[9]Kangle, The Kautilya Arthashastra, 335

[10] M. Juutinen, “Emerging dynamics of conflict and cooperation in a post-hegemonic age: A Kautilyan perspective on BRICS”, ORF Occasional Paper No. 208, August 2019, Observer Research Foundation

[11] More than half of South Asian youth are not on track to have the education and skills necessary for employment in 2030 (

[12] Shaktikanta Das, “South Asia’s current macroeconomic challenges and policy priorities”, Central Bank Speech, January 10, 2023.

[13] Why #One South Asia?: Our Regional Strategy to Build a Stronger South Asia, The World Bank.

[14] Kangle, The Kautilya Arthashastra, 352

[15] For a full exposition of ‘Conduct Towards the Circle of Kings”, please see  Kangle, The Kautilya Arthashastra, 382-383.

[16] Kangle, The Kautilya Arthashastra, 352

[17] Kangle, The Kautilya Arthashastra,  382

[18] Ministry of External Affairs, ‘India-Bhutan relations’.

[19] Treaty of Friendship between India and Bhutan.

[20] Suhasini Haider, “India, Bhutan security indivisible: President”, The Hindu, November 01, 2017.

[21] Ministry of External Affairs, Demand no. 29.

[22] Ministry of Commerce and Industry, Government of India.

[23] Shashank Mattoo, “Trade, connectivity and energy dominate discussion between India and Bhutan”, Mint, April 4, 2023.

[24] Geeta Mohan, “China has equal stake in Doklam dispute, says Bhutan PM Lotay Tshering”, India Today, March 28, 2023.

[25] Gokul Sahni, Bangladesh: India’s neighbour to be prioritized above all, 9Dashline, March 31, 2020, 9DASHLINE — Bangladesh: India’s neighbour to be prioritized above all

[26] Mausam Jha, “Bangladesh permits India’s permanent access to Chattogram, Mongla ports for improved trade and connectivity”, Mint, May 01, 2023.

[27] Bhumitra Chakmar, “Bangladesh-India Relations: Sheikh Hasina’s India-positive Policy Approach”, S. Rajaratnam School of International Studies, RSIS Working Paper No. 252, November 12, 2012.

[28] Frank Jacobs, “U.S. vs. Canada: five modern-day territorial disputes”, Big Think, September 16, 2021.

[29] U.S. Department of State, U.S.-Canada Relations: Friends, Partners, Allies, October 27, 2022.

[30] Sahidul Hasan Khokon, “BNP-Jamaat govt will cause damage to Bangladesh, India: Awami League leader Muzammel Haque”, India Today, April 1, 2023.

[31] Ministry of Commerce and Industry, Government of India.

[32] Sahni, Bangladesh: India’s neighbour to be prioritized above all

[33] Chulanee Attanayake, “Sri Lanka’s Economic Crisis: Lessons for those in China’s Debt””

[34] “Sri Lanka PM express gratitude to ‘people of India’ over Rs 2 billion humanitarian assistance,” The Times of India, May 22, 2022.

[35] “A Breath Of Life: Lanka President Thanks India For Providing Aid Amid Crisis“, NDTV, August 03, 2022.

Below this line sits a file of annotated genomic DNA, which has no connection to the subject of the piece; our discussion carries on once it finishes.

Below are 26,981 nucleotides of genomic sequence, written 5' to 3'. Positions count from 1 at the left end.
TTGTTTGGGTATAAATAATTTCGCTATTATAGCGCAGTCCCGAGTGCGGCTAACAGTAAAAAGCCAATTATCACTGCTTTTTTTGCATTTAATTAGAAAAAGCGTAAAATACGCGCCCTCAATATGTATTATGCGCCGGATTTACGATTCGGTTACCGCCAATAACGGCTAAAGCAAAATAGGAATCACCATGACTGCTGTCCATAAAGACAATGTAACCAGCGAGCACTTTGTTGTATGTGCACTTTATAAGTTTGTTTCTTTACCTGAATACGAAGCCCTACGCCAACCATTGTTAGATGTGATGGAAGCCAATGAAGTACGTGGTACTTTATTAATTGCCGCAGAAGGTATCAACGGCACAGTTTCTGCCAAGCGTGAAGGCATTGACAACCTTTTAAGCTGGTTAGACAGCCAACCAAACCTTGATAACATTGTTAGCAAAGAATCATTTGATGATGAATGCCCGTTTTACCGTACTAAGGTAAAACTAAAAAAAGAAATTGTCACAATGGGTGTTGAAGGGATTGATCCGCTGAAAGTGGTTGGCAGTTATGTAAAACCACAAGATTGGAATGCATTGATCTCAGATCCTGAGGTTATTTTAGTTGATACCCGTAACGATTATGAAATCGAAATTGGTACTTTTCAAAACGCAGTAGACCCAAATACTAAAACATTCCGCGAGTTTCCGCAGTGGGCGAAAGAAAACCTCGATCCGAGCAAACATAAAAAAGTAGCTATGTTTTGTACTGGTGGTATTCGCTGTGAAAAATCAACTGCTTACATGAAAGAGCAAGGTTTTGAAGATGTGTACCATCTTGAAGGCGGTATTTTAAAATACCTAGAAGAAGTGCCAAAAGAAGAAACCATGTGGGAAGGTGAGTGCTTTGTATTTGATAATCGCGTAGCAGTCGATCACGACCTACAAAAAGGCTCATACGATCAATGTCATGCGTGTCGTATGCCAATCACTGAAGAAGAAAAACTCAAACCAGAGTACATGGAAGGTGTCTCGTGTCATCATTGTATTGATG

[36] Pradeep Ranaweera and Rajni Gamage, “Ranil Wickremesinghe’s India Visit: Key Bilateral Commitments and Challenges”, ISAS Briefs, Institute of South Asian Studies (National University Singapore), July 27, 2023.

[37] “Did China’s debt-trap destroy Sri Lankan economy”, International Finance, January 15, 2023,

[38] “Sri Lanka investment board approves $442 million Adani Green wind power plants”, Reuters, February 23, 2023.

[39] PK Balachandran, “India-Sri Lanka Overcome Barriers, Sign Free Agreement on Oil Tanks”, The Citizen, January 7, 2022.

[40] Rakesh Sood, “A Reset in India-Nepal Relations”, ISAS Working Paper, No. 329, July 28, 2020.

[41] Pramod Jaiswal, “Caught in the India-China Rivalry: Policy Options for Nepal”, Institute of Peace and Conflict Studies.

[42] Kangle, The Kautilya Arthashastra, 352

[43] Sood, “A Reset in India-Nepal Relations”

[44] Embassy of India in Kathmandu, About India-Nepal Relations.

[45] Sugam Pokharel,. ‘Nepal accuses India of ‘trade blockade’ amid fuel crisis’, CNN, October 3, 2015.

[46] Nidhi Razdan, ‘”Indian Virus Looks More Lethal Than Chinese, Italian”: Nepal PM’s Attack”, NDTV, May 20, 2023.

[47] Biswas Baral, “Dahal’s India Visit: A Postscript”, The Kathmandu Post, July 20, 2023.

[48] Baral, “Dahal’s India Visit: A Postscript”

[49] Baral, “Dahal’s India Visit: A Postscript”

[50] “Bangladesh, Bhutan, Nepal and Sri Lanka were amongst the top recipients of free vaccines provided by the Indain government.

[51] “India extends aid worth USD 3.9 billion to help Sri Lanka face of economic crisis”, ANI, January 14, 2023.

[52] Ministry of Commerce and Industry, Government of India.

[53] Shyam Saran, “Remembering Inder Kumar Gujral – and his elevated vision for India’s South Asian neighbourhood”, The Times of India, December 4, 2019.

[54] Subhajit Roy, “Our neighbourhood policy has to be more generous: S. Jaishankar”, The Indian Express, June 7, 2019.

[55] Kangle, The Kautilya Arthashastra, 353

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Kajari Kamal

Kajari Kamal

Dr. Kajari Kamal teaches Kautilya'sArthashastraand is an Adjunct Faculty Fellow at Takshashila Institution Bangalore.

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Gokul Sahni

Gokul Sahni

Gokul Sahni is based in Singapore and writes about geopolitics geoeconomics and Indian foreign policy.